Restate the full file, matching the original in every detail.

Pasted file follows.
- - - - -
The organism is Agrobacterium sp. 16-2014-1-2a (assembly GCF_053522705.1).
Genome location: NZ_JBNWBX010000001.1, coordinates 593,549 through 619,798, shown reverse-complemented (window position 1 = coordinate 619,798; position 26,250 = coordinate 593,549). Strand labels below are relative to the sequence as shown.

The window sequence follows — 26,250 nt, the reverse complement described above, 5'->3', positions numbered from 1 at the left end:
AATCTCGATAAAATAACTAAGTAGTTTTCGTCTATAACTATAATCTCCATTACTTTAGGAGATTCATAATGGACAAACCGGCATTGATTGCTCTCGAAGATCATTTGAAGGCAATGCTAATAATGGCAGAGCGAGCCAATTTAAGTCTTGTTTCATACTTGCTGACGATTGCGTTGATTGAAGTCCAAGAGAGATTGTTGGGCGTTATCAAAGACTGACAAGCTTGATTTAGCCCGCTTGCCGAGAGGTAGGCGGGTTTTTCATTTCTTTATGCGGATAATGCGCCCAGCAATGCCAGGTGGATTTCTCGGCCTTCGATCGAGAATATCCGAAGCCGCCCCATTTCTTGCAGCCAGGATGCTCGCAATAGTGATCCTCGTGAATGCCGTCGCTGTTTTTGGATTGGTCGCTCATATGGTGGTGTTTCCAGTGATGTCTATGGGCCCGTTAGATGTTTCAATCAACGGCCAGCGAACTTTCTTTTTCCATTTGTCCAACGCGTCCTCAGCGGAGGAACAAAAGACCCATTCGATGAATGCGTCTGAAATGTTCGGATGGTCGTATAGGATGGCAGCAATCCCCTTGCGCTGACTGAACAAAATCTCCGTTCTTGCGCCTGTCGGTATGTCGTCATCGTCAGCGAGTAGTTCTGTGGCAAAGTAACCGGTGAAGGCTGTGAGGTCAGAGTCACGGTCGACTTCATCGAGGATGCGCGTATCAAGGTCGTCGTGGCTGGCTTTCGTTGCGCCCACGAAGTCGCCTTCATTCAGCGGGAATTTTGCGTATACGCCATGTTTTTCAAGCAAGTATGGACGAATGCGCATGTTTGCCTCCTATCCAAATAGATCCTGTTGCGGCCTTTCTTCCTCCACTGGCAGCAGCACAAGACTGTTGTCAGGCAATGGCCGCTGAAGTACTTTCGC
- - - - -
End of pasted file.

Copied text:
The organism is Agrobacterium sp. 16-2014-1-2a (assembly GCF_053522705.1).
Genome location: NZ_JBNWBX010000001.1, coordinates 593,549 through 619,798, shown reverse-complemented (window position 1 = coordinate 619,798; position 26,250 = coordinate 593,549). Strand labels below are relative to the sequence as shown.

The window sequence follows — 26,250 nt, the reverse complement described above, 5'->3', positions numbered from 1 at the left end:
AATCTCGATAAAATAACTAAGTAGTTTTCGTCTATAACTATAATCTCCATTACTTTAGGAGATTCATAATGGACAAACCGGCATTGATTGCTCTCGAAGATCATTTGAAGGCAATGCTAATAATGGCAGAGCGAGCCAATTTAAGTCTTGTTTCATACTTGCTGACGATTGCGTTGATTGAAGTCCAAGAGAGATTGTTGGGCGTTATCAAAGACTGACAAGCTTGATTTAGCCCGCTTGCCGAGAGGTAGGCGGGTTTTTCATTTCTTTATGCGGATAATGCGCCCAGCAATGCCAGGTGGATTTCTCGGCCTTCGATCGAGAATATCCGAAGCCGCCCCATTTCTTGCAGCCAGGATGCTCGCAATAGTGATCCTCGTGAATGCCGTCGCTGTTTTTGGATTGGTCGCTCATATGGTGGTGTTTCCAGTGATGTCTATGGGCCCGTTAGATGTTTCAATCAACGGCCAGCGAACTTTCTTTTTCCATTTGTCCAACGCGTCCTCAGCGGAGGAACAAAAGACCCATTCGATGAATGCGTCTGAAATGTTCGGATGGTCGTATAGGATGGCAGCAATCCCCTTGCGCTGACTGAACAAAATCTCCGTTCTTGCGCCTGTCGGTATGTCGTCATCGTCAGCGAGTAGTTCTGTGGCAAAGTAACCGGTGAAGGCTGTGAGGTCAGAGTCACGGTCGACTTCATCGAGGATGCGCGTATCAAGGTCGTCGTGGCTGGCTTTCGTTGCGCCCACGAAGTCGCCTTCATTCAGCGGGAATTTTGCGTATACGCCATGTTTTTCAAGCAAGTATGGACGAATGCGCATGTTTGCCTCCTATCCAAATAGATCCTGTTGCGGCCTTTCTTCCTCCACTGGCAGCAGCACAAGACTGTTGTCAGGCAATGGCCGCTGAAGTACTTTCGC